The Suffolk County Park Police and New York State Park Police patrol the Robert Moses State Park, while the National Park Service is stationed at the Fire Island Light and Fire Island National Seashore.

The United States Coast Guard has a base on Fire Island and provides aerial and nautical patrols to the Fire Island National Seashore as well as all beaches in the area. One of the oldest Coast Guard stations in America, Station #25 has been in uninterrupted operation since 1849.[17]


As of the census[18] of 2000, there were 491 people, 138 households, and 77 families residing on Fire Island. The population density was 52.82/mi2 (21.82/km2). There were 4,153 housing units, at an average density of 478.1/mi2 (184.6/km2). The racial makeup of the town was 96.77% White, 0.65% Asian, 0.32% Pacific Islander, 0.65% from other races, and 1.61% from two or more races. Hispanic or Latino of any race were 2.90% of the population.

There were 138 households on Fire Island, out of which 25.4% had children under the age of 18 living with them, 48.6% were married couples living together, 2.2% had a female householder with no husband present, and 44.2% were non-families. 34.8% of all households were made up of individuals and 10.1% had someone living alone who was 65 years of age or older. The average household size was 2.20 and the average family size was 2.90.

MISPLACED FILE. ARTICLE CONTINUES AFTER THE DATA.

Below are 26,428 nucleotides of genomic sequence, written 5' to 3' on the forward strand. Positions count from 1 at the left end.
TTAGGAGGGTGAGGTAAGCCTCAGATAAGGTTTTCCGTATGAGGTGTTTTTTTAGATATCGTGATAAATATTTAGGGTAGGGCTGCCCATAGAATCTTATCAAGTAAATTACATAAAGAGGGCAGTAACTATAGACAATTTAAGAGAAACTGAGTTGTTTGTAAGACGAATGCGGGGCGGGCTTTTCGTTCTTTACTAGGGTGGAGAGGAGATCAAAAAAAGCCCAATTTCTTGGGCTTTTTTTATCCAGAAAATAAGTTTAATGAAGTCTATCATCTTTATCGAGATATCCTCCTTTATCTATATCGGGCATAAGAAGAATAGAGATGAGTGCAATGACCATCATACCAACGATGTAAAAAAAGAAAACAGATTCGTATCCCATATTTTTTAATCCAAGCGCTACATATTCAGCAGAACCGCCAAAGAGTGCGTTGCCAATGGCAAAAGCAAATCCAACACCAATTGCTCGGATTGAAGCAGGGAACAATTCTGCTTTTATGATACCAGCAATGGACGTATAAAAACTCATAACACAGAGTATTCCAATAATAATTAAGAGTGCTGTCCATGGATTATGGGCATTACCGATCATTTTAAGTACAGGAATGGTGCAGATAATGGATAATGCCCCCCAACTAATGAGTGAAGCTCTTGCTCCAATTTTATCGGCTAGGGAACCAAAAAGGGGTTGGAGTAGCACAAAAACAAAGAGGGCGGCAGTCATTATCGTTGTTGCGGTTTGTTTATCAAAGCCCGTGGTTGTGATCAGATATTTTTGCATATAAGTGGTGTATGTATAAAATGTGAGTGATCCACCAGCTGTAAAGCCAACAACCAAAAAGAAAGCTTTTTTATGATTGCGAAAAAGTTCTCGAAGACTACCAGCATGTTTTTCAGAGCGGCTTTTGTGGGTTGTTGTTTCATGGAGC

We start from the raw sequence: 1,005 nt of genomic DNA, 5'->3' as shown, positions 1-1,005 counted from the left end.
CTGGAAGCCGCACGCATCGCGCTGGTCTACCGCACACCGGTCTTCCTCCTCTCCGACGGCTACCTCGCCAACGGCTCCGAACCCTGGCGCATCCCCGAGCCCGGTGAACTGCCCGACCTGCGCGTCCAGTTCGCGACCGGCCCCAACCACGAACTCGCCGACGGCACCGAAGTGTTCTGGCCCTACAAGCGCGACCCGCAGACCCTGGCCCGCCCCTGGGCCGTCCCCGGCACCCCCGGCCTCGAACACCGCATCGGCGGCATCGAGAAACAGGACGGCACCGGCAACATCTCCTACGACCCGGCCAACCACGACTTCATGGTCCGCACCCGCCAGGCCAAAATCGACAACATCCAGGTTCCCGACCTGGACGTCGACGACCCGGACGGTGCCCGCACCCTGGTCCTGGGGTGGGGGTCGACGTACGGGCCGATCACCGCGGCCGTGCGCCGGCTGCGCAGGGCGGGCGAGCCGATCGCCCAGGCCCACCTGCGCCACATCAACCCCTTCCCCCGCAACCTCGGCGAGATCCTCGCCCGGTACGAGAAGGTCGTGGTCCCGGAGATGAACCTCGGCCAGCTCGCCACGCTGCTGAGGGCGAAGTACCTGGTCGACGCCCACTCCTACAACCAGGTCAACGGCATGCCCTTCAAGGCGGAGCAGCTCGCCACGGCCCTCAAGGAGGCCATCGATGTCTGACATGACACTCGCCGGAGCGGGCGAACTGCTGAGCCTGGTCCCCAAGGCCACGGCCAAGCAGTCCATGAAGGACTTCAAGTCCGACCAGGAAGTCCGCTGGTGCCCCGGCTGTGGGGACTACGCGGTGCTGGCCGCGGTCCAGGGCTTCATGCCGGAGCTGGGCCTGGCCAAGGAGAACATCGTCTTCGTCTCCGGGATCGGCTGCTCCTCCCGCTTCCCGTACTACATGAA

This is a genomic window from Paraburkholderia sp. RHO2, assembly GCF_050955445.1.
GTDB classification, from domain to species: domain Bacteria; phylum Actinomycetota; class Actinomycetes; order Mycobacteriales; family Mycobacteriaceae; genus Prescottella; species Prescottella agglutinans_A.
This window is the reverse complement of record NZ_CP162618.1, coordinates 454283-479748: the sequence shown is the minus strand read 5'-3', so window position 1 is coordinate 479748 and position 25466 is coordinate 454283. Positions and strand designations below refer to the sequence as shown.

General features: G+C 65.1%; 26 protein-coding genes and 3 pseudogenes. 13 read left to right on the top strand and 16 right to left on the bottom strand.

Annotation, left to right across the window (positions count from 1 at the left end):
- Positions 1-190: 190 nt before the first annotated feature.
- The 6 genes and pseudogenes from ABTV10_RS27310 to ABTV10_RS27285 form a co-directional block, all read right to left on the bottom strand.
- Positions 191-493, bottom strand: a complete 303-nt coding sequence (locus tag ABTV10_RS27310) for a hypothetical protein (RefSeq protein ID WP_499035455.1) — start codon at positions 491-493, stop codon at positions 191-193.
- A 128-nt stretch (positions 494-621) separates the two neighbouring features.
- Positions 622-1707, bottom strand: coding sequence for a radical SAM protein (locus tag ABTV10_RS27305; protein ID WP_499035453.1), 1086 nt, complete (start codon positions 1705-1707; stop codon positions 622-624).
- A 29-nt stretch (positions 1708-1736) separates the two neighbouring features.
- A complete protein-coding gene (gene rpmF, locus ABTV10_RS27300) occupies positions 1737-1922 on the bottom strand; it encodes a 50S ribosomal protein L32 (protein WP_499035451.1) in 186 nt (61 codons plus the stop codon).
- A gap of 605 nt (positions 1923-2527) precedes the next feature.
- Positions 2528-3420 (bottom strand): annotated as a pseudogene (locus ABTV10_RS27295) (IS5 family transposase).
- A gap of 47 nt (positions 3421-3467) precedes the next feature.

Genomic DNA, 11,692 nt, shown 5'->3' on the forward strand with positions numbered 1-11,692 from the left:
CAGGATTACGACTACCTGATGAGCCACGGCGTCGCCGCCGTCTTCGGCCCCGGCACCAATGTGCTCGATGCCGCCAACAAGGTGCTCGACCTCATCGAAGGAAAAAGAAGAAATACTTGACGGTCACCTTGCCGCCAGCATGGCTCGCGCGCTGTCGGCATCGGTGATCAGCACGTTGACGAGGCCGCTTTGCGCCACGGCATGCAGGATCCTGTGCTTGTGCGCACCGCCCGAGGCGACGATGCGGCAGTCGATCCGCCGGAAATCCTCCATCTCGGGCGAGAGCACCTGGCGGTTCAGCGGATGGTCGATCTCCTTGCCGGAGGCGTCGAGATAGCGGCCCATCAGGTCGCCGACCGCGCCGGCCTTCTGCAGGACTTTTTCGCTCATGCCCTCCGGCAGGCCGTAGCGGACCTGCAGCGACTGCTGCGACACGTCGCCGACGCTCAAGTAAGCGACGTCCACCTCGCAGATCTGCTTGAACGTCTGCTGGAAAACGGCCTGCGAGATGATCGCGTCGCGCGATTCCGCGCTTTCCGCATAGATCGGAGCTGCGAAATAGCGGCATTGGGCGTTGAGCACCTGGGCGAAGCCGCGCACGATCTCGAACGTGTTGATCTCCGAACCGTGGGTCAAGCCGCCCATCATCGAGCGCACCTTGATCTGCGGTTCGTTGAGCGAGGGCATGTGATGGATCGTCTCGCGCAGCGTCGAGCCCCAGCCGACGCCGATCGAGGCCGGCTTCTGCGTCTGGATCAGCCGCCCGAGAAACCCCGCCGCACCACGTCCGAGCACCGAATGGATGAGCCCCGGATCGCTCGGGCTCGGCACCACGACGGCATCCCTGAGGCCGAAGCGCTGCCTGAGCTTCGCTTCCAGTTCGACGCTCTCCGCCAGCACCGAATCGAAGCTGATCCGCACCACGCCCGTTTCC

Fire Island's population was spread out with 20.6% under the age of 18, 6.5% from 18 to 24, 29.0% from 25 to 44, 33.5% from 45 to 64, and 10.3% who were 65 years of age or older. The median age was 42 years. For every 100 females there were 133.1 males. For every 100 females age 18 and over, there were 143.6 males.

The median income for a household on Fire Island was $73,281, and the median income for a family was $83,672. Males had a median income of $46,875 versus $41,429 for females. The per capita income for Fire Island was $43,681. 0.0% of families and 3.1% of individuals were below the poverty line, including 0.0% of those under age 18 and 8.6% of those age 65 or over.